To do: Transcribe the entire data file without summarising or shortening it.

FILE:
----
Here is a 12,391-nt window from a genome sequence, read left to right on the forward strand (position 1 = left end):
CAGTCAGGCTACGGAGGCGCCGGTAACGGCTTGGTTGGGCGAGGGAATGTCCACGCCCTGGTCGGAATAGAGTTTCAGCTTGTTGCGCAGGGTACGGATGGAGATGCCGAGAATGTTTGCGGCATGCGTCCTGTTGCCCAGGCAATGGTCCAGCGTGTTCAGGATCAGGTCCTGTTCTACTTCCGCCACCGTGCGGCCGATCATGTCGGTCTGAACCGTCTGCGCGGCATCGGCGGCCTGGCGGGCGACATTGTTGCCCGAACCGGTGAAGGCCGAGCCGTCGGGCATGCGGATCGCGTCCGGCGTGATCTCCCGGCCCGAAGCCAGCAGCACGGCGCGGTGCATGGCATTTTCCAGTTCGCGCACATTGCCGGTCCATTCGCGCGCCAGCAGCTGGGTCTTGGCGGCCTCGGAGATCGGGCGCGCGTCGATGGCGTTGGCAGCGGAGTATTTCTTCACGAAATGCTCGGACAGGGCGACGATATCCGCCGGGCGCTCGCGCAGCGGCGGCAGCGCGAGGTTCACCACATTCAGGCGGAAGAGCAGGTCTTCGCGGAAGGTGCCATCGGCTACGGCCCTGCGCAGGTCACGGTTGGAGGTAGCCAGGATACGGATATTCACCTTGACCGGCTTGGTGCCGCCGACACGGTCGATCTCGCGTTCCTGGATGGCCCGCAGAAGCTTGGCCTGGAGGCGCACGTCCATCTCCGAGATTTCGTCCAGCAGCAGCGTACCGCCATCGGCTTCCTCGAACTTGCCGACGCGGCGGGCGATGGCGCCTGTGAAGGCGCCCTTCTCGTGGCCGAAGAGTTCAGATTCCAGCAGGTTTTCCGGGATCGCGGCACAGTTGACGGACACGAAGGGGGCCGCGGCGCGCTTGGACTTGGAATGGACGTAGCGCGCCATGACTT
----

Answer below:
Here is a 12,391-nt window from a genome sequence, read left to right on the forward strand (position 1 = left end):
CAGTCAGGCTACGGAGGCGCCGGTAACGGCTTGGTTGGGCGAGGGAATGTCCACGCCCTGGTCGGAATAGAGTTTCAGCTTGTTGCGCAGGGTACGGATGGAGATGCCGAGAATGTTTGCGGCATGCGTCCTGTTGCCCAGGCAATGGTCCAGCGTGTTCAGGATCAGGTCCTGTTCTACTTCCGCCACCGTGCGGCCGATCATGTCGGTCTGAACCGTCTGCGCGGCATCGGCGGCCTGGCGGGCGACATTGTTGCCCGAACCGGTGAAGGCCGAGCCGTCGGGCATGCGGATCGCGTCCGGCGTGATCTCCCGGCCCGAAGCCAGCAGCACGGCGCGGTGCATGGCATTTTCCAGTTCGCGCACATTGCCGGTCCATTCGCGCGCCAGCAGCTGGGTCTTGGCGGCCTCGGAGATCGGGCGCGCGTCGATGGCGTTGGCAGCGGAGTATTTCTTCACGAAATGCTCGGACAGGGCGACGATATCCGCCGGGCGCTCGCGCAGCGGCGGCAGCGCGAGGTTCACCACATTCAGGCGGAAGAGCAGGTCTTCGCGGAAGGTGCCATCGGCTACGGCCCTGCGCAGGTCACGGTTGGAGGTAGCCAGGATACGGATATTCACCTTGACCGGCTTGGTGCCGCCGACACGGTCGATCTCGCGTTCCTGGATGGCCCGCAGAAGCTTGGCCTGGAGGCGCACGTCCATCTCCGAGATTTCGTCCAGCAGCAGCGTACCGCCATCGGCTTCCTCGAACTTGCCGACGCGGCGGGCGATGGCGCCTGTGAAGGCGCCCTTCTCGTGGCCGAAGAGTTCAGATTCCAGCAGGTTTTCCGGGATCGCGGCACAGTTGACGGACACGAAGGGGGCCGCGGCGCGCTTGGACTTGGAATGGACGTAGCGCGCCATGACTT